A car radiator is just one part of a complex cooling system that’s designed to keep an engine operating at just the right temperature.
The radiator is, in essence, a heat exchanger which comprises two coolant tanks that are linked together by a core made up of myriad narrow tubes.
How does coolant flow through a car radiator?
Hot coolant from the engine is pumped through one tank and then through the core.
As the car travels forward, cold air is forced between these thousands of narrow tubes, and in the process draws the heat out of the coolant.
The cooled fluid is then pumped out of the other end of the radiator and back into the engine.
It travels through numerous channels cut into the engine block and cylinder head, and so cools the structure of the engine, as well as the oil.
What can go wrong with a car radiator?
The efficiency of car radiators has been enhanced over the years by the addition of thermostatically controlled fans that force air through the radiator when the car is stationary.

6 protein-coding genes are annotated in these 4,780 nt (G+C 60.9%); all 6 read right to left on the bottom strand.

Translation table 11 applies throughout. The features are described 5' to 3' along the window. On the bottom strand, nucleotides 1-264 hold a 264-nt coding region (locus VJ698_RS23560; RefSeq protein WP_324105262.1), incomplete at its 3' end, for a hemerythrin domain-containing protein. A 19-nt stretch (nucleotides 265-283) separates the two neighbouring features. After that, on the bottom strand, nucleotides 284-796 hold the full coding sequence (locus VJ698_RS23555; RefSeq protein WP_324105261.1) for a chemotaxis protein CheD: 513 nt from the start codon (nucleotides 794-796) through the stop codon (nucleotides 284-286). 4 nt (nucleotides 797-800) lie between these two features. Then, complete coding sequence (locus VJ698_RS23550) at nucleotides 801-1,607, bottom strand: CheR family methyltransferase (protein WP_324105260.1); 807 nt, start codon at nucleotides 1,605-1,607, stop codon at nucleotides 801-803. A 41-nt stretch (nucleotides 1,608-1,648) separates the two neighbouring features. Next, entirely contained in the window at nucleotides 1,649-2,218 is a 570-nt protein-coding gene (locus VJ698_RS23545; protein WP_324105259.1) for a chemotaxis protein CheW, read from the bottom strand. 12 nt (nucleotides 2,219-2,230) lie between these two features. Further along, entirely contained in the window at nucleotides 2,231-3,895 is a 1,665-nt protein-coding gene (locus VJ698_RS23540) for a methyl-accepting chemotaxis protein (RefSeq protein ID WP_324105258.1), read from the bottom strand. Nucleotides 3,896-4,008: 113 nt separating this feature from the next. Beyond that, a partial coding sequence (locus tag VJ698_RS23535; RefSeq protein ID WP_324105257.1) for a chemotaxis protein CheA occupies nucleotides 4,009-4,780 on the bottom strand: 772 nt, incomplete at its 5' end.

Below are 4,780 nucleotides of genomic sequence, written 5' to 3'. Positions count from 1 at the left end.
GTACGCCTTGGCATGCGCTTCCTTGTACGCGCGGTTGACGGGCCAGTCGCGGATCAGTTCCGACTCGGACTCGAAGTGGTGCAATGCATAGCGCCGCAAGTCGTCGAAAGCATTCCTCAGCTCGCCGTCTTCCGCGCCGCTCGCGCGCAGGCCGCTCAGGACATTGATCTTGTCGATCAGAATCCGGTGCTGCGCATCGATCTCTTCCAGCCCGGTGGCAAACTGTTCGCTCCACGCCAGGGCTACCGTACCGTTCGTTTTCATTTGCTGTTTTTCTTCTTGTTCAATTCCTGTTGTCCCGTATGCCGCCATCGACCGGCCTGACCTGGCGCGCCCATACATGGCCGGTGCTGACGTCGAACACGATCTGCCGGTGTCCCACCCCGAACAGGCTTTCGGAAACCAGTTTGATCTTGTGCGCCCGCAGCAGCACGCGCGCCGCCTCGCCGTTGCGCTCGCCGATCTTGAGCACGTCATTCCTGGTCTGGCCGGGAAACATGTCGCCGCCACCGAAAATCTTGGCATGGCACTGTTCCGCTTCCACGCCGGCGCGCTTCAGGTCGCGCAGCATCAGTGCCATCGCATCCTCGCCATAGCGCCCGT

However, in order to get the maximum throughflow of air when on the move, a radiator is typically mounted at the front of the engine compartment.
This, however, renders it vulnerable to road debris, such as stones, sticks, or even small animals and birds.
Even if impacts with the detritus on the road don’t actually puncture the radiator, they can bend the tubes in the radiator’s core, restricting the flow of coolant through them and adversely affecting the cooling efficiency of the radiator as a whole.
One way to tell if your car’s radiator isn’t working as it should is to simply look at the car’s temperature gauge. If the engine starts to operate at a higher temperature, the radiator could be damaged.
Another way to tell if the radiator is below peak efficiency is if the fan is operating even when the ambient temperature isn’t that hot.